Dieffenbachia Plant Care

By Renee Gerber , last updated August 11, 2011

Dieffenbachia, which is also known as the dumb cane plant, is a great houseplant when properly grown. However, it should be noted that it got its nickname because it contains a poisonous sap that can cause swelling of the mouth and throat if consumed. With that in mind, if you are growing your own dieffenbachia plant, you should use caution and wear gloves when handling it. When you do, you will find that caring for this plant will be generally quite easy.

The dumb cane originates from Brazil, which makes it a tropical plant. Therefore, it requires fairly warm temperatures in order to grow. On average, however, it will generally do well in temperatures ranging between 65 to 75 degrees Fahrenheit. It can grow to reach heights of one to six feet, although certain hybrid varieties usually will grow no taller than two feet.
You can start your own dieffenbachia plant from cuttings if you already have one that is mature. A cutting taken from the tip of the stem that is between three to five inches long will do well when placed in a potting mixture in a container during the spring or early summer. The dieffenbachia is also fussy where watering is concerned, as it prefers a mixture of materials that are very well draining, such as perlite and peat moss. Watering should be done thoroughly, although you should allow the plant's soil bed to completely dry prior to administering the next watering.
When growing your dieffenbachia indoors, keep the plant in a room that has average humidity levels. You do not need to worry about using a humidifier or dehumidifier, and you can keep it in a spot where it will have indirect sunlight. Access to the eastern or northern sun will best suit the dumb cane, although you might want to consider turning the plant around every so often so that it receives an even amount of light throughout. Also, a good liquid fertilizer should be given to the plant every two weeks during the spring and summer and once per month in the fall and winter. Make sure to dilute the fertilizer with water in a halfway manner.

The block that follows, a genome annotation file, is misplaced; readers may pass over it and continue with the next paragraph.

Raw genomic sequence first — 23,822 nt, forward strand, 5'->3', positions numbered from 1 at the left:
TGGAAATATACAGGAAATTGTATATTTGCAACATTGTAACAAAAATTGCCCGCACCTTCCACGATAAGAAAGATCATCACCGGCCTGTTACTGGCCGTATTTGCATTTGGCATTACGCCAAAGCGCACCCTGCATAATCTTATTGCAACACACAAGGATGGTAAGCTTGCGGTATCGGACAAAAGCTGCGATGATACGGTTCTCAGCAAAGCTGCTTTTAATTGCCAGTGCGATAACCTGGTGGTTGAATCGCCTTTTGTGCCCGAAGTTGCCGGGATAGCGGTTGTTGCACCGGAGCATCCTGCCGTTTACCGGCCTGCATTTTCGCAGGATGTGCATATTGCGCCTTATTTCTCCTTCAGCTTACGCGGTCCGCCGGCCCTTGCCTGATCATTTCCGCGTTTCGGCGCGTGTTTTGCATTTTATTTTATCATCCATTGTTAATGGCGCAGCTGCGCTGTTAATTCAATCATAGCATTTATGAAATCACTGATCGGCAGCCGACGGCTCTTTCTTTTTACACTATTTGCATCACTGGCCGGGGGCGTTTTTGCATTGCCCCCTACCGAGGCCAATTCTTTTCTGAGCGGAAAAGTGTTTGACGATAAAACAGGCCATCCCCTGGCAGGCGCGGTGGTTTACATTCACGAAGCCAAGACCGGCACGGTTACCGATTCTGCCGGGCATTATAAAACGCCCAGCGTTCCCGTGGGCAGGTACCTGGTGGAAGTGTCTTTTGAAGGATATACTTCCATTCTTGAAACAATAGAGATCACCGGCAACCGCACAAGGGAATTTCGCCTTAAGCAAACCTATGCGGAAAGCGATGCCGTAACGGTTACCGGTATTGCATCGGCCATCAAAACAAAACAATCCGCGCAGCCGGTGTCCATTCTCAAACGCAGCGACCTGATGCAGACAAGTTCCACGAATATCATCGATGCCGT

One thing to keep in mind is that the dieffenbachia plant does not do well in drafty conditions. This means that if you choose to hang or place it outdoors, such as on your porch or balcony during the spring and summer, you should only do so if there is not draft. The moment the wind picks up, you should bring your plant indoors.
Unfortunately, the dumb cane is susceptible to certain diseases. Too much bright, direct sunlight can lead to the problem of leaf burn and leaf color change, and you may notice brown spots appearing. If this happens, you should bring your plant indoors or move it to a less sunny spot that is warm and not drafty. You can fix the problem by watering at regular intervals and by washing the leaves with warm water.
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